The Euclidean Inner Product and Norm

# The Euclidean Inner Product

 Definition: Let $\mathbf{x} = (x_1, x_2, ..., x_n), \mathbf{y} = (y_1, y_2, ..., y_n) \in \mathbb{R}^n$. Then Euclidean Inner Product between $\mathbf{x}$ and $\mathbf{y}$ denoted $\mathbf{x} \cdot \mathbf{y}$ is defined to be $\displaystyle{\mathbf{x} \cdot \mathbf{y} = x_1y_1 + x_2y_2 + ... + x_ny_n = \sum_{i=1}^{n} x_iy_i}$.

Another term for the Euclidean inner product is simply "Dot Product".

Note that when $n = 1$ that the Euclidean inner product is simply the operation $\cdot$ of multiplication. Let's look at an example for when $n > 1$. Consider the points $\mathbf{x} = (1, 4, 9, 16), \mathbf{y} = (-4, -3, -2, -1) \in \mathbb{R}^4$. Then the dot product $\mathbf{x} \cdot \mathbf{y}$ is:

(1)
\begin{align} \quad \mathbf{x} \cdot \mathbf{y} = (1 \cdot (-4), 4 \cdot (-3), 9 \cdot (-2), 16 \cdot (-1)) = (-4, -12, -18, -16) \end{align}

We will now look at some nice properties of the Euclidean inner product that can be derived by the field axioms of $\mathbb{R}$.

 Theorem 1: If $\mathbf{x} = (x_1, x_2, ..., x_n), \mathbf{y} = (y_1, y_2, ..., y_n)$ and $a \in \mathbb{R}$ then: a) $\mathbf{x} \cdot \mathbf{y} = \mathbf{y} \cdot \mathbf{x}$. b) $(a \mathbf{x}) \cdot \mathbf{y} = \mathbf{x} \cdot (a \mathbf{y})$.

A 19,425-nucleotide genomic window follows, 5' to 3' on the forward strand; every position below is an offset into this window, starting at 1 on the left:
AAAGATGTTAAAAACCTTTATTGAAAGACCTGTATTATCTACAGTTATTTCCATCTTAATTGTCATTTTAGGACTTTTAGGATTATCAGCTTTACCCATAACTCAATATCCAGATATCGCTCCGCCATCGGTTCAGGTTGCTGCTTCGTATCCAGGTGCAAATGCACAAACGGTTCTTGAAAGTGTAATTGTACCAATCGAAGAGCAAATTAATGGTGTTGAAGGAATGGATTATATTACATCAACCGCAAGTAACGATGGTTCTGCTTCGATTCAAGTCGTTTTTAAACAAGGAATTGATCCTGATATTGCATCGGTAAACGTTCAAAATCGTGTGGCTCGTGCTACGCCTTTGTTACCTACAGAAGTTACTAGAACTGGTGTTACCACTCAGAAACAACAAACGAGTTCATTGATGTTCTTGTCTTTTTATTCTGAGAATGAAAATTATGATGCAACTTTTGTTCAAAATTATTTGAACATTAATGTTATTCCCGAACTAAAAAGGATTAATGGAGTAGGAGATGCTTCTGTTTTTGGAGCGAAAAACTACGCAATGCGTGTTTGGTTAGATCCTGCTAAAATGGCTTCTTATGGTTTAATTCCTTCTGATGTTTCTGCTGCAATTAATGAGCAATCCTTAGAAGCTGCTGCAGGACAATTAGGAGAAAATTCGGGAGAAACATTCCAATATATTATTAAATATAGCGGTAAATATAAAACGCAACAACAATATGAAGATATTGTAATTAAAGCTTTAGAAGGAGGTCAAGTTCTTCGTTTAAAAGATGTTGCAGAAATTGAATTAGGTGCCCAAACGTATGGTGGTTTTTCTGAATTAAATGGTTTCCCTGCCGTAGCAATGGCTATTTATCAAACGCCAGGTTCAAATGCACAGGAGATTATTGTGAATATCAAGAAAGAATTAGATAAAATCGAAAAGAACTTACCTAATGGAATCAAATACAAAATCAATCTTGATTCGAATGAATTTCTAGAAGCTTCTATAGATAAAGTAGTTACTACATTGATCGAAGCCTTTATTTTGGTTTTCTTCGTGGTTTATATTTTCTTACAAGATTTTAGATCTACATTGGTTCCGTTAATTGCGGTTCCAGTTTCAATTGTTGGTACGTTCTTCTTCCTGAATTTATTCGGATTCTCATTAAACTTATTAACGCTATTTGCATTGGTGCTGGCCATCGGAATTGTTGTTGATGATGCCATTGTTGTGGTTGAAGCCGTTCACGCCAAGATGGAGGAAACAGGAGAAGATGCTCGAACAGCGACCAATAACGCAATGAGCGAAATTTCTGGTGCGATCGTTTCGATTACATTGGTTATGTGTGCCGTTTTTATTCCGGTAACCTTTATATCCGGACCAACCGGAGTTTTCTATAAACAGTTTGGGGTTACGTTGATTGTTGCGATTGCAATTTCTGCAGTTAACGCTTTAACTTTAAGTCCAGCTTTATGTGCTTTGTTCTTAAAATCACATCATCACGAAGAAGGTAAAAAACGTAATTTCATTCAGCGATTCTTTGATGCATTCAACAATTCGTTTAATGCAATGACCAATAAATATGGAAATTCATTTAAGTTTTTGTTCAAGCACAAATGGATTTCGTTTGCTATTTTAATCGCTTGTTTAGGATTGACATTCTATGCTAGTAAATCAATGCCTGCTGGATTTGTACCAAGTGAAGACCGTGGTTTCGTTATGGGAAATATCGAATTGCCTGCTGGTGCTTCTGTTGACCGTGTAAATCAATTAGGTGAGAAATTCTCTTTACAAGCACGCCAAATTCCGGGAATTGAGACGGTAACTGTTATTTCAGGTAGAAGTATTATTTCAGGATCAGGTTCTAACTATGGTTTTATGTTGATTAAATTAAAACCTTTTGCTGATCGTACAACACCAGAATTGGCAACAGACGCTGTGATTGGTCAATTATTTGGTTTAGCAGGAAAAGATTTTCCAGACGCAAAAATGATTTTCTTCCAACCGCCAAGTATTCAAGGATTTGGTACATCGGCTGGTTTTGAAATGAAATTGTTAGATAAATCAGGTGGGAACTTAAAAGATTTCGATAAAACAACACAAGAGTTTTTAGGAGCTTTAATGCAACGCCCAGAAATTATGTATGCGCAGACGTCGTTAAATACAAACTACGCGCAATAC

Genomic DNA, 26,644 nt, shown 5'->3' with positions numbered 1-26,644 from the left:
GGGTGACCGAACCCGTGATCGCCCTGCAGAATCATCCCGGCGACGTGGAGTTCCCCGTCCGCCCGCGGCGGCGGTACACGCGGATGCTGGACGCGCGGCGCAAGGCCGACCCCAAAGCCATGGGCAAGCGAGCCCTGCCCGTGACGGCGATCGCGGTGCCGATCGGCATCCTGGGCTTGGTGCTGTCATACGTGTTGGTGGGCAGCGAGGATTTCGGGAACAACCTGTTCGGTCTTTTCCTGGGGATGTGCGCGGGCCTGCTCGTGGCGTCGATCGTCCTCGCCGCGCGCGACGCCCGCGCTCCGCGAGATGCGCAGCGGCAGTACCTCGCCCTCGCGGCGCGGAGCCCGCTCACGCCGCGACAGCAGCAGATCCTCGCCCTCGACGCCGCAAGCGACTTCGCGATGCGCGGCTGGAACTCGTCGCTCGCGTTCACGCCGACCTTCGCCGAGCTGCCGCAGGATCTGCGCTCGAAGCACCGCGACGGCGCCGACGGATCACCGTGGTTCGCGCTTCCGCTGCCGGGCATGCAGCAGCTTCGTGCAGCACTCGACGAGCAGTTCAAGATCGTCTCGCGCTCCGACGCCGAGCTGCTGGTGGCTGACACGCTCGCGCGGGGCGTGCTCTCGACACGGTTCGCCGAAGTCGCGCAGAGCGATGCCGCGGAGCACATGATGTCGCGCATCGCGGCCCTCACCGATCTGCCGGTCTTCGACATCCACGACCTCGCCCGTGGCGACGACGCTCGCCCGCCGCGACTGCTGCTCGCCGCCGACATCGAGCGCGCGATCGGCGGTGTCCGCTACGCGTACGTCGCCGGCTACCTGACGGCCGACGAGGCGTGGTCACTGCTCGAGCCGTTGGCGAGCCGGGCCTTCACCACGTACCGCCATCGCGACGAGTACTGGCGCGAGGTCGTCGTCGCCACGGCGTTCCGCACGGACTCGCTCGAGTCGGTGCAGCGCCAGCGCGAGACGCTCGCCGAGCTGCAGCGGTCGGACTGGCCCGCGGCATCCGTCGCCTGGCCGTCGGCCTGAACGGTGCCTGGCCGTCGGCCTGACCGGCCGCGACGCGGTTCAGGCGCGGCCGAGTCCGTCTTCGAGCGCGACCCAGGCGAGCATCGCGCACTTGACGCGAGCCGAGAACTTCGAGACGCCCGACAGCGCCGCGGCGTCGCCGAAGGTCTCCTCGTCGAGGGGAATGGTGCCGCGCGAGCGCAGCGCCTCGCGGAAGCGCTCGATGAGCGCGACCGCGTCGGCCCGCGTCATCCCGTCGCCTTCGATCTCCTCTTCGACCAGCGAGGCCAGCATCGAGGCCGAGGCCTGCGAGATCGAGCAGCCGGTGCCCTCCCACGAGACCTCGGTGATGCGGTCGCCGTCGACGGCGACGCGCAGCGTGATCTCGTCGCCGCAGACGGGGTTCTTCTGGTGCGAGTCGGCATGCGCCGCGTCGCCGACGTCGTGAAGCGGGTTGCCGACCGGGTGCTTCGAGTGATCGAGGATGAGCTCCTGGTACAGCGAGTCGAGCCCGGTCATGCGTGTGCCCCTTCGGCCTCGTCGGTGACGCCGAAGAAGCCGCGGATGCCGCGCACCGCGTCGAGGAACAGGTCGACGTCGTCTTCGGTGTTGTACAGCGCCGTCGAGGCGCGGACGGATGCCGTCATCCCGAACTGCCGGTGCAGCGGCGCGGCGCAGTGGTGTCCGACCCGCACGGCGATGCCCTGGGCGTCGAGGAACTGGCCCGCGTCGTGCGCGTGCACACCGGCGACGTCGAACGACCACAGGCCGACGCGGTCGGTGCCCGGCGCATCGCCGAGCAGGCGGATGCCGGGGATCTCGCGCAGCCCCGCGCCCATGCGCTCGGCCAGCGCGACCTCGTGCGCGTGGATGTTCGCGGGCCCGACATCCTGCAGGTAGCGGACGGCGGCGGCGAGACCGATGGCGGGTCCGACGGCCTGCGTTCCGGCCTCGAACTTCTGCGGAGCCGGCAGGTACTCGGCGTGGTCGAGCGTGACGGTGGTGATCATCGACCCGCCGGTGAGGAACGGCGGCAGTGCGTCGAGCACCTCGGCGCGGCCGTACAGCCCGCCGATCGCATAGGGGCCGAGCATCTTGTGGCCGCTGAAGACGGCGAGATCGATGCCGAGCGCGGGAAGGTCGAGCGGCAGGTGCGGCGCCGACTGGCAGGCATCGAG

• Proof of a) Let $\mathbf{x}, \mathbf{y} \in \mathbb{R}^n$. Then:
(2)
\begin{align} \quad \mathbf{x} \cdot \mathbf{y} = x_1y_1 + x_2y_2 + ... + x_ny_n \end{align}
• By the commutativity of multiplication, we have that:
(3)
\begin{align} \quad = y_1x_1 + y_2x_2 + ... + y_nx_n = \mathbf{y} \cdot \mathbf{x} \quad \blacksquare \end{align}
• Proof of b) Let $\mathbf{x}, \mathbf{y} \in \mathbb{R}^n$ and $a \in \mathbb{R}$. Then:
(4)
\begin{align} \quad (a\mathbf{x}) \cdot \mathbf{y}) = (ax_1, ax_2, ... ax_n) \cdot (y_1, y_2, ..., y_n) = ax_1y_1 + ax_2y_2 + ... + ax_ny_n \end{align}
• Once again, by the commutativity of multiplication, we have that:
(5)
\begin{align} \quad = x_1(ay_1) + x_2(ay_2) + ... + x_n(ay_n) = \mathbf{x} \cdot (a \mathbf{y}) \quad \blacksquare \end{align}